How do I automount a LUKS encrypted partition in a secure way? Ideally either when I log on (and therefore my password in at the log in screen), or once I get to desktop have Ubuntu ask for my password and then auto mount the partition?

The contents of my fdisk is below

The encrypted partition is /dev/sdb7, my root and home partition is /dev/sdb5 (which isn't encrypted).

Disk /dev/loop0: 14 MiB, 14647296 bytes, 28608 sectors
Units: sectors of 1 * 512 = 512 bytes
Sector size (logical/physical): 512 bytes / 512 bytes
I/O size (minimum/optimal): 512 bytes / 512 bytes

Disk /dev/loop1: 81.7 MiB, 85692416 bytes, 167368 sectors
Units: sectors of 1 * 512 = 512 bytes
Sector size (logical/physical): 512 bytes / 512 bytes
I/O size (minimum/optimal): 512 bytes / 512 bytes

Disk /dev/sda: 931.5 GiB, 1000204886016 bytes, 1953525168 sectors
Units: sectors of 1 * 512 = 512 bytes
Sector size (logical/physical): 512 bytes / 4096 bytes
I/O size (minimum/optimal): 4096 bytes / 4096 bytes
Disklabel type: dos
Disk identifier: 0x0006d9d9

Device     Boot     Start        End    Sectors   Size Id Type
/dev/sda1            2048  524646399  524644352 250.2G  7 HPFS/NTFS/exFAT
/dev/sda2  *    524646400 1953523711 1428877312 681.4G 83 Linux

Disk /dev/sdb: 465.8 GiB, 500107862016 bytes, 976773168 sectors
Units: sectors of 1 * 512 = 512 bytes
Sector size (logical/physical): 512 bytes / 512 bytes
I/O size (minimum/optimal): 512 bytes / 512 bytes
Disklabel type: dos
Disk identifier: 0x1ffae910

Device     Boot     Start       End   Sectors   Size Id Type
/dev/sdb1       214892542 976773119 761880578 363.3G  5 Extended
/dev/sdb2  *         2048   2150399   2148352     1G 83 Linux
/dev/sdb5       214892544 257558559  42666016  20.4G 83 Linux
/dev/sdb6       300716032 318294015  17577984   8.4G 82 Linux swap / Solaris
/dev/sdb7       318296064 976773119 658477056   314G 83 Linux

Partition table entries are not in disk order.

2 Answers 2


Using pam-mount

You can use pam-mount to do this. It will hook into the login process and thus be able to use the entered password for mounting a luks partition. Here's how to set it up:

Create a test luks image

Skip this section if you have a LUKS-encrypted partition or image already

Create a file called .priv in your home directory with size 1GB:

truncate -s 1G ~/.priv

Format the image using LUKS and set a password (use the same as your login password):

cryptsetup luksFormat ~/.priv

Enable the image:

sudo cryptsetup luksOpen ~/.priv priv

Create a file system on the new device:

sudo mkfs.ext4 /dev/mapper/priv

Disable the image again:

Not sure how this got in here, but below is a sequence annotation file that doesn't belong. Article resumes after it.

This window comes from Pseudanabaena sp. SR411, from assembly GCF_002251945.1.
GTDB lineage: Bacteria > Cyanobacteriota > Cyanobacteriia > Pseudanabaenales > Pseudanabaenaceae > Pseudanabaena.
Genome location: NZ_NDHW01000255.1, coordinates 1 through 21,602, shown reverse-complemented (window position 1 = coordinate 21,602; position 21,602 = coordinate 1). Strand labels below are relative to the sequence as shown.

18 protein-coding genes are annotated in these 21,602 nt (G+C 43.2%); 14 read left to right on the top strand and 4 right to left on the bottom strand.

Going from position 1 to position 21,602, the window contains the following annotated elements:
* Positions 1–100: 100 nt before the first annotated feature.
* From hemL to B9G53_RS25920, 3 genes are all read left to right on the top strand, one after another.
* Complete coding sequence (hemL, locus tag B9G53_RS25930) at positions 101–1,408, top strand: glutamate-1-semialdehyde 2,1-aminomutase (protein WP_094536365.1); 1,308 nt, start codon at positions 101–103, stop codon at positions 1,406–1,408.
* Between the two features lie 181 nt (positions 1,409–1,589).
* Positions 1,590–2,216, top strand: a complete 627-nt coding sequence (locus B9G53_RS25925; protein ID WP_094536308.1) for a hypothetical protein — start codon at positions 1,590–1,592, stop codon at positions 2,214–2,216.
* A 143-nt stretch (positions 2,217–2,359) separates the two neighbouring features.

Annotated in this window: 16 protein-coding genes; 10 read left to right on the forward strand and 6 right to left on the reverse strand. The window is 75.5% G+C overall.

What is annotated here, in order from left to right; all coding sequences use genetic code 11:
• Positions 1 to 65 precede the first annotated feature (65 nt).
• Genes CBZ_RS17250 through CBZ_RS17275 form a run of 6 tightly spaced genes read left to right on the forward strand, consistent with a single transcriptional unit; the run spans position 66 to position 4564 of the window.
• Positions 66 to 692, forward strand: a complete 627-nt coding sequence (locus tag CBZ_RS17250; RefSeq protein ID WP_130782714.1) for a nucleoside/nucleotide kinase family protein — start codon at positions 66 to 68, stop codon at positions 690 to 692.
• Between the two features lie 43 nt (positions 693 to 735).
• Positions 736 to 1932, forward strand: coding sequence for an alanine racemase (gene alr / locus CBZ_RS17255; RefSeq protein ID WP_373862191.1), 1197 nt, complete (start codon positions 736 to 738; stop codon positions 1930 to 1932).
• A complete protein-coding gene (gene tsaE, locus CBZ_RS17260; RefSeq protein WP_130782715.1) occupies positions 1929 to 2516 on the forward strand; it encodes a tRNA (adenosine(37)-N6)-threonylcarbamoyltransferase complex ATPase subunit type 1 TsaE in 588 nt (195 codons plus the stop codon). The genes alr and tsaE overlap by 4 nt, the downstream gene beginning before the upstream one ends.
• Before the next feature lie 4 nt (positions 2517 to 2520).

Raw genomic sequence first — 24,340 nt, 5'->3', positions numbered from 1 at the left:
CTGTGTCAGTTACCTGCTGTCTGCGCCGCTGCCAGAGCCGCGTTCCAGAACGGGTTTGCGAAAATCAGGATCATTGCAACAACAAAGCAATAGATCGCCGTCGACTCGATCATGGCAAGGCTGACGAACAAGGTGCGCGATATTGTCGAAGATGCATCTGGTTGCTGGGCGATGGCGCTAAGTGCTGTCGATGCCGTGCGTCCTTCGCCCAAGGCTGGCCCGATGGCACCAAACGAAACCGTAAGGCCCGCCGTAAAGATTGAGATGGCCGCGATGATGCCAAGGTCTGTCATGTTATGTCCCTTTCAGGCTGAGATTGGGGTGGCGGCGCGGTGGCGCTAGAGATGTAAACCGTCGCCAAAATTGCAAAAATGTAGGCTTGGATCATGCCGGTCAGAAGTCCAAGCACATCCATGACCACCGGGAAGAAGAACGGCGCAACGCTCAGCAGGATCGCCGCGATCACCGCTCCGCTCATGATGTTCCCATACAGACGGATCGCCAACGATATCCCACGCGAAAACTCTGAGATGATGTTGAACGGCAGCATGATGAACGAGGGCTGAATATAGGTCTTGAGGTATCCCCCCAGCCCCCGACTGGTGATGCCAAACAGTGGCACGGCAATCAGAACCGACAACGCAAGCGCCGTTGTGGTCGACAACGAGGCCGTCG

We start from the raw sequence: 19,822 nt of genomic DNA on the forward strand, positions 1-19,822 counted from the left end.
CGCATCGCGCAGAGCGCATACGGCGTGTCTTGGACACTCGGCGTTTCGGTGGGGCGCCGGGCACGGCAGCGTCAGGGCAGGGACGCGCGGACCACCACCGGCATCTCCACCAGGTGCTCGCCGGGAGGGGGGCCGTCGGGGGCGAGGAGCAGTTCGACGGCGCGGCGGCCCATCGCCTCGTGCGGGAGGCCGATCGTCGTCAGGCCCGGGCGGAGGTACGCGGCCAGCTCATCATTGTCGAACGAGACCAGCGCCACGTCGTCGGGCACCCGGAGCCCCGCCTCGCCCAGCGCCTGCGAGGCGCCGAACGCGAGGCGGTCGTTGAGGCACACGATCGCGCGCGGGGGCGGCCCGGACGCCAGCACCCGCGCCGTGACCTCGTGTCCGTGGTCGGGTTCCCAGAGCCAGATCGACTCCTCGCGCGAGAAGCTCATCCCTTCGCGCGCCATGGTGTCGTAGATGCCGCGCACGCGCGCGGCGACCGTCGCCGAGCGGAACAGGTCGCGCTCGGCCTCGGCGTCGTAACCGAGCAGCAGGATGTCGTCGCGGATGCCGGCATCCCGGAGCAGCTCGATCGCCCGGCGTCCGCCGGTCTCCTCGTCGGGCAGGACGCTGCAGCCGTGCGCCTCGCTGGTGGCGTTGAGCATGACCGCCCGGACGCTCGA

sudo cryptsetup luksClose priv

Install and set up pam-mount

Install the package:

sudo apt install libpam-mount

Edit the configuration file /etc/security/pam_mount.conf.xml and add the following line to it:

<volume path="~/.priv" mountpoint="~/priv" />

Add this right after where it says <!-- Volume definitions -->. Notice the subtle but important difference in the path and mountpoint arguments. In your particular case you would use path="/dev/sdb7".

Now login to your machine and you should notice that it takes a little longer than usual. After successful login you can check, using the mount command, that there is now a new file system mounted in your home. It should look similar to this:

/dev/mapper/_dev_loop3 on /home/seb/priv type ext4 (rw,relatime,data=ordered,helper=crypt)

Use for /home/USER

I am using this setup for mounting my home directory (/home/seb) from a LUKS encrypted image on Ubuntu 18.04. pam_mount will also take care of unmounting the image after I log out. As such it is a nice way to get at least some encryption if during installation you did not choose full disk encryption.

  • 1
    Thanks for your help, that worked. I've tried to mount the encryped partition as: <volume path="/dev/sdb7" mountpoint="/home" />. However when I did that I couldn't log in until I booted into a LiveCD and fixed that conf file, do you know the reason why that didn't work?
    – Falc
    Mar 30, 2018 at 12:11
  • 1
    I don't see why this could not work, unless some pam module needs access to your home before it is available. But for full home encryption you should probably use ecryptfs like described in help.ubuntu.com/community/EncryptedHome Mar 30, 2018 at 22:44
  • @SebastianStark Do you use the loop device as described here for home directory encryption or a separate partition? Thank you so much for this answer.
    – jbrock
    Jun 18, 2022 at 21:59
  • No partition. I am using an image in "/<myUID>-home.img", still using the same method. I migrated to another Linux distribution, luckily that doesn't change anything regarding this. Jun 20, 2022 at 5:28
  • @SebastianStark I got mine all set up today on a separate partition. Works great. I am going to do the block file on my other install. Thank you so much for your awesome post.
    – jbrock
    Jun 20, 2022 at 21:55

To answer @Falc about why setting the mount point as <volume path="/dev/sdb7" mountpoint="/home" /> didn't work and instead prevented him from logging in. By setting the mount point as home you actually replaced your home directory with your encrypted partition. The reason why you could not log in is that the /home directory is needed by Linux to work. Whats more, the home directory contains many important hidden files such as .config, .bashrc, .profile and .bash_profile. These files and others in your home folder include gnome-session-properties which initiate programs to start when you log in. When you mount your encrypted drive on your home directory applications needed for the graphical session cannot start.

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